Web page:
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You’re only as young as you play

They’re known as the Greys on Trays, sixty-somethings who are psyched to snowboard.

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They’re known as the Greys on Trays, sixty-somethings who are psyched to snowboard. They head the Whistler gondola lineup on powder days and they rip on race boards. The new face of snowboarding is an old one.

Gary Baker will never forget the first time he saw a snowboarder on Whistler.

The teenager came from nowhere, hit his two-year-old daughter and sent her flying.

"I was ready to outlaw them then and there. I was furious," the 66-year-old recalled recently.

That was years ago. Baker was a seasoned skier and his sentiments were shared by many, ski resort owners among them.

Bans on numerous mountains followed but snowboarder numbers grew regardless, forcing skier acceptance.

"There were more and more (boarders). If you can’t beat them join them," was Baker’s take on the matter five years ago.

He took up boarding at 61, a sofa pillow unabashedly strapped to his bum.

"The first time I fell on my behind I saw stars," he said.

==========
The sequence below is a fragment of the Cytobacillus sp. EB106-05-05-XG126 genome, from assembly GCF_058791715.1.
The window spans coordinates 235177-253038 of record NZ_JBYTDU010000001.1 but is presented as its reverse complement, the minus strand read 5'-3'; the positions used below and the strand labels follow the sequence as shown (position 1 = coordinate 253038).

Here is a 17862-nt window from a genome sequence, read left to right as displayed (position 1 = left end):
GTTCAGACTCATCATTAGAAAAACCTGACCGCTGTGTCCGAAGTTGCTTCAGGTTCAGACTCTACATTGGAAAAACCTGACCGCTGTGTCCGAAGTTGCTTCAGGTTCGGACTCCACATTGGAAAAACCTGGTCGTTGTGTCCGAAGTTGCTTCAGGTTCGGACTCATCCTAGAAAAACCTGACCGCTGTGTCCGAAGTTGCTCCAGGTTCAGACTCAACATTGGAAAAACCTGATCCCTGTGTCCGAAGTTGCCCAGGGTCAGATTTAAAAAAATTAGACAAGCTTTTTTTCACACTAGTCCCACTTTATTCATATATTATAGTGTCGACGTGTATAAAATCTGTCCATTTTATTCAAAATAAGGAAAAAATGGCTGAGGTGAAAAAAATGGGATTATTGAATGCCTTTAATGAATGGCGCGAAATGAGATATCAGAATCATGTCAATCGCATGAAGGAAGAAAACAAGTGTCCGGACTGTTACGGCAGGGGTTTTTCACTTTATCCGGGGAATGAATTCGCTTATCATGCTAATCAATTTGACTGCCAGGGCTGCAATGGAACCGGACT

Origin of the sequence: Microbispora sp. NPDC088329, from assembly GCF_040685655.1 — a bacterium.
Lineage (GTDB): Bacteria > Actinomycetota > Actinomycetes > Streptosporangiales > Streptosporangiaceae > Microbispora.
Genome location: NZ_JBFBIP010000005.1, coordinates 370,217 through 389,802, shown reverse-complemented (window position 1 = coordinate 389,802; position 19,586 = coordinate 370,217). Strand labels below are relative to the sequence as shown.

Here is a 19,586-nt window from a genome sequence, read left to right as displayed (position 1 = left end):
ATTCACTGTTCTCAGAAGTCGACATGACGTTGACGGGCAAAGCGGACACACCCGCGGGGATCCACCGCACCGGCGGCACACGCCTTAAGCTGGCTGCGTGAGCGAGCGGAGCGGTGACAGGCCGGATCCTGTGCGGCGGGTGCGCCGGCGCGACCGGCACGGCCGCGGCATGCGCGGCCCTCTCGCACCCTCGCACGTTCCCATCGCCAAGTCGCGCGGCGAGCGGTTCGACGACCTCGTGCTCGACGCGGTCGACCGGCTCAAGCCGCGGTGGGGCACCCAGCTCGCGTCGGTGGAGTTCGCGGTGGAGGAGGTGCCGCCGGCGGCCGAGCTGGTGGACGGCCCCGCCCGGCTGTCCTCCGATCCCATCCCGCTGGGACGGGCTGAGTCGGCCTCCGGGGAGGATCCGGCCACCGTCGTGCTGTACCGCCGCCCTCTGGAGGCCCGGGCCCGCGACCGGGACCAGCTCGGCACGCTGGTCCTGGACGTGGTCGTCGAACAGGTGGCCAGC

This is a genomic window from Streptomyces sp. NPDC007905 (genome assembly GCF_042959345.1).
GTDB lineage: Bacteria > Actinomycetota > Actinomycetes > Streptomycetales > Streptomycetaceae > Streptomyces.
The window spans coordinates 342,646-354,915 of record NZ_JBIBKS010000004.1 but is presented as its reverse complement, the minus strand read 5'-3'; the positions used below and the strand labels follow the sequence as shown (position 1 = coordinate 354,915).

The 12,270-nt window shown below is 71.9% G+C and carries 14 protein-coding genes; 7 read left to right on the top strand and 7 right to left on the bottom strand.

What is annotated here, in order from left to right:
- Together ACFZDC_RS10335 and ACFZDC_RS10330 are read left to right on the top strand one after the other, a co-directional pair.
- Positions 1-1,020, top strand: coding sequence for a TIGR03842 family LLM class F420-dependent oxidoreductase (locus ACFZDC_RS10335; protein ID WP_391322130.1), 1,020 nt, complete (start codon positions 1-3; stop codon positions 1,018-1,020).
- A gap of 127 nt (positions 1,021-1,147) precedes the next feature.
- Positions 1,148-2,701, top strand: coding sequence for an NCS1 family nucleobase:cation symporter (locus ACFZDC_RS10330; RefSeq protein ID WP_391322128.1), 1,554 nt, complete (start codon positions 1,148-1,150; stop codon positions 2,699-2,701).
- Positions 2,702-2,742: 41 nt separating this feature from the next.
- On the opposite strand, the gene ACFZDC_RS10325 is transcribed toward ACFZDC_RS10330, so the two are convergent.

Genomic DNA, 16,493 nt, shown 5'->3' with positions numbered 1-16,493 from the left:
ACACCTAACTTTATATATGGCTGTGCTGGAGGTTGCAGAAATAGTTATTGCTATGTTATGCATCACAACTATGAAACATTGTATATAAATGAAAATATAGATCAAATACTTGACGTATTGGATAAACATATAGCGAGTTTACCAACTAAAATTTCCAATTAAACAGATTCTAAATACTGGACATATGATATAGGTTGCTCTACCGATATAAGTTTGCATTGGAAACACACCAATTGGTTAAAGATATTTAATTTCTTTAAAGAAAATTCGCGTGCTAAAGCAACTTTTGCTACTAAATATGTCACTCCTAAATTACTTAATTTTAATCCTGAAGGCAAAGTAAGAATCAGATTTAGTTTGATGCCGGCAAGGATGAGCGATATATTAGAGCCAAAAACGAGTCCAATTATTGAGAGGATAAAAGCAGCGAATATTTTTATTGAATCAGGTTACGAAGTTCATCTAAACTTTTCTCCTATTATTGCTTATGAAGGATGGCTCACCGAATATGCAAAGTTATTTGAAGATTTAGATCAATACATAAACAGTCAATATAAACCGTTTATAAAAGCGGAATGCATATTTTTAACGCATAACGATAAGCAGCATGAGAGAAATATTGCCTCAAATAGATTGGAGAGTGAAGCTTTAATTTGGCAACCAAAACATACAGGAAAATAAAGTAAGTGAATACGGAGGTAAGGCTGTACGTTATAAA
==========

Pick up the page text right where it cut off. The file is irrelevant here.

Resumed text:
"I strapped and duck-taped a pillow there for the first few days after that.

"There were looks (from people) but none that bothered me.

"Most people on the bunny hills thought it was a good idea.

"Skiing came very naturally to me but boarding didn’t."

Good friends Dale Reynolds, Tom Thomson and Ron Slack were already on snowboards – distinctive racing or carving boards they still use most days.

Reynolds began at 50, leaving his skis in storage for a new pursuit he’d been watching develop over the years.

Like Baker, boarding had initially left him unimpressed.

"It was a very different board then – like a small surfboard with a rope on the front," he said of his first encounter with a snowboarder back in the late 1970s.

"He’d put some Sorrel boots on and kept them tight with bike inner tube elastics.

"I thought it was kind of stupid because nobody knew how to ride them.

"The next year I thought: some of them are having fun.

"The next year all of them were and the next year I was thinking: they’re having more fun than me."

Plenty of teenagers agreed.

A snowboarder’s average age was 17.2 years when Reynolds took up the sport, and almost all boarders were male.

As a 50-year-old beginner, he had nowhere to hide.

"I used to get strange looks but there were also guys in their 30s coming over in the line and asking how it was going.

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